Key Considerations for the Direct vs. Indirect Market Approach

The Direct go-to-market approach:

  • Using a direct go-to-market approach means that you are employing and paying all the resources required for finding, winning, making, keeping and growing happy customers.
  • The benefit is enjoying full control and ability to make fast changes to the way you interact with the market.
  • The drawback is the massive investments this approach requires and the steadily growing organization you need to manage on your path to market leadership.

The Indirect go-to-market approach:

  • Using an indirect go-to-market approach means finding, recruiting and managing independent companies that find, win, make, keep and grow happy customers providing solutions with your product as a core component.
  • Such independent companies operate in their own name, at their own expense and at their own risk.
  • The benefit of the indirect approach is the enormous scalability potential
  • The drawback is the added complexity of managing independent companies between you and your customers and the additional time it takes to recruit and enable the channel before you can book any significant revenue.

Introducing a third party business model into your own business model is the key issue that will help you become successful with an indirect channel.

Using the business model framework introduced by Alexander Osterwalder in his seminal book Business Model Generation, a business model with an indirect channel is illustrated in figure 1.

Key things to note:

  1. Partners are not your customers. They are your channel to your customers.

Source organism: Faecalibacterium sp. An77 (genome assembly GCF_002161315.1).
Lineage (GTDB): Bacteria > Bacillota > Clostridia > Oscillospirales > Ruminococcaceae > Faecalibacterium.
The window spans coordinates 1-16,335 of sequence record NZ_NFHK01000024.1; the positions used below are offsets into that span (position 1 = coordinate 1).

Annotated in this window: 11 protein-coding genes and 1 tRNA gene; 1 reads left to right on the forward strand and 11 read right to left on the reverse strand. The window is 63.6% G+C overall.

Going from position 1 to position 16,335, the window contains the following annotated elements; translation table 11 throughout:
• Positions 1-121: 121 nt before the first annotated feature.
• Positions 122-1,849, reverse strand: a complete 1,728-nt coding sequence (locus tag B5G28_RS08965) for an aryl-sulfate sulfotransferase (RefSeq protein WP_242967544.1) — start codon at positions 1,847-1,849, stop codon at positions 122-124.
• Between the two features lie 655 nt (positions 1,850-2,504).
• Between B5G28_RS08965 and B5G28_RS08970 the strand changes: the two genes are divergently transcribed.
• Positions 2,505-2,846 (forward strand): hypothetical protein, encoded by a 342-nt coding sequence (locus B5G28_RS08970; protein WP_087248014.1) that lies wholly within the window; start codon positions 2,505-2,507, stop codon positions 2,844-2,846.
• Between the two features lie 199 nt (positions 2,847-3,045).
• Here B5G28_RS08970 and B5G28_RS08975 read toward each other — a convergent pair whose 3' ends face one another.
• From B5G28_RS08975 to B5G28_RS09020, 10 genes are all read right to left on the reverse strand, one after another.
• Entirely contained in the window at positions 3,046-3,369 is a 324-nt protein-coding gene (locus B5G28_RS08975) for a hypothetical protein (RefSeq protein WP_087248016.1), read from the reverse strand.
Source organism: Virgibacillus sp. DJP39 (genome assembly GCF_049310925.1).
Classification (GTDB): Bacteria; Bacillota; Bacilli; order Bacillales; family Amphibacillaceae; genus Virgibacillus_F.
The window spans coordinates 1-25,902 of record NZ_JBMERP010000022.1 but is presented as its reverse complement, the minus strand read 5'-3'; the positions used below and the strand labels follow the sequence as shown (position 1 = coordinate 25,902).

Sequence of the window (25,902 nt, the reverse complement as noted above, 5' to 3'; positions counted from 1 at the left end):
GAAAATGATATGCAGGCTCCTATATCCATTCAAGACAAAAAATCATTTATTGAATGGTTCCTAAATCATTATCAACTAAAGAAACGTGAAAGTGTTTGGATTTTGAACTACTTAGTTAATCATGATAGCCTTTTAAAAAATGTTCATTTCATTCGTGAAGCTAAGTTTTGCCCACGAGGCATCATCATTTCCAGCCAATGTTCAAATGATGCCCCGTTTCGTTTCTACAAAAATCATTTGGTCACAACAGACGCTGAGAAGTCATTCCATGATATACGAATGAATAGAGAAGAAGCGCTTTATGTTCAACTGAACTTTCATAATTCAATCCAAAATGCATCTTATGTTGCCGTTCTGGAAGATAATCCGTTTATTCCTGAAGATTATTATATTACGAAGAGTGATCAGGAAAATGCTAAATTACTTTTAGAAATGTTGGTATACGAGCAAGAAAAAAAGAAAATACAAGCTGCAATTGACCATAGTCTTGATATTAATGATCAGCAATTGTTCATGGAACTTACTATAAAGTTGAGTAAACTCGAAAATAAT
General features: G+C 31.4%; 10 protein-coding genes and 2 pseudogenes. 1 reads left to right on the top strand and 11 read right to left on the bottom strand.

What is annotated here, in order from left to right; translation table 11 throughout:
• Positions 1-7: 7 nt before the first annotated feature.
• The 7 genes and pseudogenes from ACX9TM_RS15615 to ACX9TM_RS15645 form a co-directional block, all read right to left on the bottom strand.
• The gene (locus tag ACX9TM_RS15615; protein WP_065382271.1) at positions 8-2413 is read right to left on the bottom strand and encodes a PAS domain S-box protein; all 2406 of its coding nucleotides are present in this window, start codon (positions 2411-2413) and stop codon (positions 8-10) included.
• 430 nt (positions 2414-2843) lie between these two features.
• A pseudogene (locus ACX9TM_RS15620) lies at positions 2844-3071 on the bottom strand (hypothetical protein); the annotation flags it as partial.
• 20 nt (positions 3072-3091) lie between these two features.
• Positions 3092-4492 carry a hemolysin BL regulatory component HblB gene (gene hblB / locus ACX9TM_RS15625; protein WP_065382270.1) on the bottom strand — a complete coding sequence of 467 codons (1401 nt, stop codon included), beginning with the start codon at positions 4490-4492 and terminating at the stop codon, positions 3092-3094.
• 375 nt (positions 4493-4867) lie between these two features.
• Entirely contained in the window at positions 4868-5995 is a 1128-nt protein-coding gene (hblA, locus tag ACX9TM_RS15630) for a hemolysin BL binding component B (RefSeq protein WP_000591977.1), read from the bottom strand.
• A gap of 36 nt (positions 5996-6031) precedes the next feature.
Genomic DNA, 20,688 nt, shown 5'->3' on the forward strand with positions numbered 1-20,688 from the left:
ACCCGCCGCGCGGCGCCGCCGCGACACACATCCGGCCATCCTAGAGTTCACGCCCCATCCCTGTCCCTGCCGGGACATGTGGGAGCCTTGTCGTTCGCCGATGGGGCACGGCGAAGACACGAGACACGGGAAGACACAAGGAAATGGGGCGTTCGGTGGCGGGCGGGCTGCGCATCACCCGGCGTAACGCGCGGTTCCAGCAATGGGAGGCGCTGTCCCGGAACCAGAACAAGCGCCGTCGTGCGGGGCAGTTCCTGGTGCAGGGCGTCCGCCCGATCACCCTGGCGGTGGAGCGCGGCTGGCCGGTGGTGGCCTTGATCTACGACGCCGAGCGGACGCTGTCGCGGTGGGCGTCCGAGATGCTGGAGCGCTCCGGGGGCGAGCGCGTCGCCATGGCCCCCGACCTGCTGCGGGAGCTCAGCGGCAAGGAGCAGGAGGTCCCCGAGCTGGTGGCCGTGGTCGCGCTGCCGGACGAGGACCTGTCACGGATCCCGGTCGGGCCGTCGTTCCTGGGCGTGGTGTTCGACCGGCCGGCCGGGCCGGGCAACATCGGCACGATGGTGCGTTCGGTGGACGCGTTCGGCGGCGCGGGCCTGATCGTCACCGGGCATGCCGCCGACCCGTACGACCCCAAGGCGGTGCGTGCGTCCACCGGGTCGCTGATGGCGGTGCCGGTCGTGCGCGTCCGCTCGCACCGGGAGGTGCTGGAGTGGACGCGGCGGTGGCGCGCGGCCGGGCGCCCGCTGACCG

2. Customers of your channel partners are still your customers even when the invoicing relationship is through your partners. You want to build and create brand awareness with your customers and ensure that they see value in the fact that the channel partners’ solutions are built with your core technology.
  3. Recruiting and managing channel partners becomes a key activity and a core competence you must have.
  4. You now need a value proposition for your partners as well as value proposition for your customers. Your partner value proposition is based on your understanding of the business model opportunity you provide them.

It is not only about your product, but about enabling your channel partners to build and scale a successful business model with your product as a key component of their customer value proposition.

Choosing the indirect go-to-market approach generally requires more time and additional investments up front, but pays off as your channel partners gain momentum and grow their business with your product.

This video provides a short introduction to the Alexander Osterwalder business model framework.

Hans Peter Bech is an Amazon bestselling author, keynote speaker, economist and advisor. He blogs on issues related to growing software driven companies to global market leadership and write books and whitepapers on business development in the software industry.